8 Insane Jonny Wilkinson Stats No One Talks About

Danny Coyle@dannyjpcoyleFeatured ColumnistMay 8, 2014

8 Insane Jonny Wilkinson Stats No One Talks About

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    Lionel Cironneau/Associated Press

    Jonny Wilkinson is likely to play his last game of competitive rugby in this season’s Heineken Cup final, in which Toulon take on Saracens.

    The 2003 World Cup winner has done it all bar feature in a victorious Lions tour in an international career that began 16 years ago.

    He has smashed world records, collected personal and team trophies and pushed his body through a catalogue of injuries that lesser players would have yielded to years ago.

    The list of achievements is a lengthy one, as are the statistics that illustrate what a career it has been.

    Here are a few you might not have so readily at your fingertips.

1. 36 Drop Goals

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    Wilkinson has knocked over 36 international drop goals, which makes him the most prolific drop-goal kicker in the Test game’s history.

    None of them were as important as the right-footed effort in 2003 that clinched the Rugby World Cup for England in extra time in Sydney. 

2. 17 Goals in Heineken Knockout Stages

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    As Toulon surged toward their first Heineken Cup victory last season, their fly-half had 17 attempts to put the ball between the posts during the knockout stages of the competition.

    He was successful with—you guessed it—all 17 of them. His masterclass in Toulon's semi-final win over Saracens was capped by this outrageous drop goal under extreme pressure from Owen Farrell.

    Pressure player. 

3. 137km

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    Wilkinson’s sponsor, Gilette, put together a statistical montage for the great man at the end of last season.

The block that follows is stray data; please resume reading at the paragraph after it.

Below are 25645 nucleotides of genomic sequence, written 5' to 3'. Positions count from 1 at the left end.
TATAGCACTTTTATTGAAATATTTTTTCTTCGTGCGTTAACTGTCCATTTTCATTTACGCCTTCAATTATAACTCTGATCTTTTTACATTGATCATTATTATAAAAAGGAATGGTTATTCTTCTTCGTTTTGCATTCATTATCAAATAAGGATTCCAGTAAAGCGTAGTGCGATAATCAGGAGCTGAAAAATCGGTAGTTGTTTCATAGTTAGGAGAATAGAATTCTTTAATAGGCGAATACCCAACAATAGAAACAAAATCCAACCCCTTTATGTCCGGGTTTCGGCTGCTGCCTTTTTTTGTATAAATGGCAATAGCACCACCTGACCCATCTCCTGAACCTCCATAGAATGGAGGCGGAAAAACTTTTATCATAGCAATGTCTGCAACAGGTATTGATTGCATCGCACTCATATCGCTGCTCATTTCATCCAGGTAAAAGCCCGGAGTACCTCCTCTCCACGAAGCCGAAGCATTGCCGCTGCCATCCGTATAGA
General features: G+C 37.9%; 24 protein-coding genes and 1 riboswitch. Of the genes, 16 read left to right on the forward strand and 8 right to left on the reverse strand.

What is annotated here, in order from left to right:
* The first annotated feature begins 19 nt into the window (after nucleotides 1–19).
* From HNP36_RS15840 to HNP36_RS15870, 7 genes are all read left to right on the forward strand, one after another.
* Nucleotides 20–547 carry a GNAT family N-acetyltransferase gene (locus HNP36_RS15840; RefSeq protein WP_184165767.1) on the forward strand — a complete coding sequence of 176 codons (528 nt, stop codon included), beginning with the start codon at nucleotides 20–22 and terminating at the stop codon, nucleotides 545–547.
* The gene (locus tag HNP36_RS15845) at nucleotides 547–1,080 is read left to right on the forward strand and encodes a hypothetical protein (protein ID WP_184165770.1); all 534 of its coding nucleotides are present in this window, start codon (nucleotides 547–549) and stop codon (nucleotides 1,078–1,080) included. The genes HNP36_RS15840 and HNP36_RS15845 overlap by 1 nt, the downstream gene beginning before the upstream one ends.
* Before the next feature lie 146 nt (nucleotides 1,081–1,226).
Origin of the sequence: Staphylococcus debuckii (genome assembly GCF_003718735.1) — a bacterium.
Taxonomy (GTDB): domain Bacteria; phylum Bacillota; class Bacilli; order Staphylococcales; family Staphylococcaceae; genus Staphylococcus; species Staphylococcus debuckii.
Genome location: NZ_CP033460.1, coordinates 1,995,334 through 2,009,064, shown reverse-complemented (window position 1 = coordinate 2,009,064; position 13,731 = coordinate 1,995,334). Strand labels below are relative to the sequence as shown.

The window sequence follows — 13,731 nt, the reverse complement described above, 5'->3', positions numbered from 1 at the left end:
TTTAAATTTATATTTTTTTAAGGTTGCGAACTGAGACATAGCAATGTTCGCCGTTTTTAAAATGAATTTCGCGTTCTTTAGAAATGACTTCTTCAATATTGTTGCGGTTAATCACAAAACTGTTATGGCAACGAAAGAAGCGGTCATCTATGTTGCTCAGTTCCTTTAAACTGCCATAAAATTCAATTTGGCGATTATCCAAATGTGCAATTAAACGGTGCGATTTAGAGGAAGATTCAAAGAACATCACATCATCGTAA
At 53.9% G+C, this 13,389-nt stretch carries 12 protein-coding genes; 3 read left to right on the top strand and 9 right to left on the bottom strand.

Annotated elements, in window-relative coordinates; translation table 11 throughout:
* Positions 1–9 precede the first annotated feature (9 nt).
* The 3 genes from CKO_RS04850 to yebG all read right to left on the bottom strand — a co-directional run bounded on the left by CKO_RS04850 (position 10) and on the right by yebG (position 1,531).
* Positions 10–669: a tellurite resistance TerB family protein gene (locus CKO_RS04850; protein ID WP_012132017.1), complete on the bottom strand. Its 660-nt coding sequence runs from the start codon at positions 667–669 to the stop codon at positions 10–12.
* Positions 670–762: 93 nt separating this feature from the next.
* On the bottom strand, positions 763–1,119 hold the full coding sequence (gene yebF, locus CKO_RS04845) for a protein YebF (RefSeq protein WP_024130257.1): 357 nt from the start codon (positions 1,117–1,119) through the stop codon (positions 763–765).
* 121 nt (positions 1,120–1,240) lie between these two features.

They came up with the total distance he had kicked the ball in his career, which they measured at 137 kilometres—enough to put the ball into orbit. 

4. 977,814.7m Travelled

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    In the same video, Gillette (or someone spending an internship there, with very little else to do) also came up with the total distance travelled by Wilkinson during his career, which they clocked at 977,814.7 metres. 

5. Points Scored in Two World Cup Finals

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    Jamie McDonald/Getty Images

    Wilkinson is the only player to have scored points in two World Cup finals.

    Indeed, England and Australia are the only sides in World Cup history to have played in two consecutive World Cup finals—England in 2003 and 2007 and the Aussies in 1999 and 2003.

    In 2003, he scored 17 of England’s 20 points. In 2007, he knocked both penalties over in their 15-6 defeat to South Africa. 

6. 35 Points Scored in One Test

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    The most points Wilkinson ever scored in a single Test was 35.

    This haul came against Italy in 2001 courtesy of a try, nine conversions and a penalty. 

7. Three Tests in Which He Has the Full House

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    Wilkinson has completed the full set of try, conversion, penalty and drop goal in three internationals.

    He did it against Wales in 2002, scoring one try, five conversions, four penalties and a drop goal. He then did it against New Zealand in the same year with one try, two conversions, three penalties and a drop goal. The most recent occasion, against Scotland in 2007, saw one try, two conversions, five penalties and a drop goal.

    The game against New Zealand stands out as his best performance in an England shirt. We saw a more expansive style from the fly-half, standing flat, unleashing backs, looking for gaps and backing it all up with the world's most reliable left foot. 

8. Five No-Pointers

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    Wilkinson takes to the field for England's 76-0 thrashing in 1998
    Wilkinson takes to the field for England's 76-0 thrashing in 1998David Rogers/Getty Images

    Wilkinson has only played in five internationals in which he has not scored a single point. He got on the scoreboard in the other 92 of his Test caps.

    The first of those no-pointers came early in his career, during the ill-fated "Tour of Hell" in 1998.

    An experimental England team went down 76-0 to Australia in Brisbane. Wilkinson and Phil Vickery were the only men to survive the disaster and feature in the 2003 World Cup final.